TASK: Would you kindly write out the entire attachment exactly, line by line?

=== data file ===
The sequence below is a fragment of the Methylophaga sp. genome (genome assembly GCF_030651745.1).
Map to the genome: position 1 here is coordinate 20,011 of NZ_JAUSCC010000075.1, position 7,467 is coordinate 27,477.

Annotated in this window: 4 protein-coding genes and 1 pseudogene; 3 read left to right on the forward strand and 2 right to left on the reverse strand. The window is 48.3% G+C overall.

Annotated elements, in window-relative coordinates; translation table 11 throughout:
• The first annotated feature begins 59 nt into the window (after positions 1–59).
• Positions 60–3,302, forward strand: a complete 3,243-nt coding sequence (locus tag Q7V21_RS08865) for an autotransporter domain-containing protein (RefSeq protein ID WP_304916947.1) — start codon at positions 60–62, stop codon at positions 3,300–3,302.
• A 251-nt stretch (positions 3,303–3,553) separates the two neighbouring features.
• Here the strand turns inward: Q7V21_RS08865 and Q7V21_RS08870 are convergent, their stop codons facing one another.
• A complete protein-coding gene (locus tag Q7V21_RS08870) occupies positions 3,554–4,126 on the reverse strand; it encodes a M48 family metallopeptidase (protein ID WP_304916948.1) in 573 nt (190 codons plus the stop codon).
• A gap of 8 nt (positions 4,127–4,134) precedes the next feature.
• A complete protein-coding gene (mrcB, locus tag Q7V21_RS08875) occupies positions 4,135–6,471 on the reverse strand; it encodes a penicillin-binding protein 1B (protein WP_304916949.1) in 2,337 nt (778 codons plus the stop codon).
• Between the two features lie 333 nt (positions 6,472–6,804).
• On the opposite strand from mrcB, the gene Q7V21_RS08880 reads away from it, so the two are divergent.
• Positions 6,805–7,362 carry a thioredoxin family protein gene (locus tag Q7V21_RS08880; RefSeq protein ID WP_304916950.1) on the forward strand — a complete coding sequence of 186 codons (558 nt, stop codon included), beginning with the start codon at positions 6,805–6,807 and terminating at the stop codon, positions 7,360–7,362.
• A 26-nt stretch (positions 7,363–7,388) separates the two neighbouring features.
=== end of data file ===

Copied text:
The sequence below is a fragment of the Methylophaga sp. genome (genome assembly GCF_030651745.1).
Map to the genome: position 1 here is coordinate 20,011 of NZ_JAUSCC010000075.1, position 7,467 is coordinate 27,477.

Annotated in this window: 4 protein-coding genes and 1 pseudogene; 3 read left to right on the forward strand and 2 right to left on the reverse strand. The window is 48.3% G+C overall.

Annotated elements, in window-relative coordinates; translation table 11 throughout:
• The first annotated feature begins 59 nt into the window (after positions 1–59).
• Positions 60–3,302, forward strand: a complete 3,243-nt coding sequence (locus tag Q7V21_RS08865) for an autotransporter domain-containing protein (RefSeq protein ID WP_304916947.1) — start codon at positions 60–62, stop codon at positions 3,300–3,302.
• A 251-nt stretch (positions 3,303–3,553) separates the two neighbouring features.
• Here the strand turns inward: Q7V21_RS08865 and Q7V21_RS08870 are convergent, their stop codons facing one another.
• A complete protein-coding gene (locus tag Q7V21_RS08870) occupies positions 3,554–4,126 on the reverse strand; it encodes a M48 family metallopeptidase (protein ID WP_304916948.1) in 573 nt (190 codons plus the stop codon).
• A gap of 8 nt (positions 4,127–4,134) precedes the next feature.
• A complete protein-coding gene (mrcB, locus tag Q7V21_RS08875) occupies positions 4,135–6,471 on the reverse strand; it encodes a penicillin-binding protein 1B (protein WP_304916949.1) in 2,337 nt (778 codons plus the stop codon).
• Between the two features lie 333 nt (positions 6,472–6,804).
• On the opposite strand from mrcB, the gene Q7V21_RS08880 reads away from it, so the two are divergent.
• Positions 6,805–7,362 carry a thioredoxin family protein gene (locus tag Q7V21_RS08880; RefSeq protein ID WP_304916950.1) on the forward strand — a complete coding sequence of 186 codons (558 nt, stop codon included), beginning with the start codon at positions 6,805–6,807 and terminating at the stop codon, positions 7,360–7,362.
• A 26-nt stretch (positions 7,363–7,388) separates the two neighbouring features.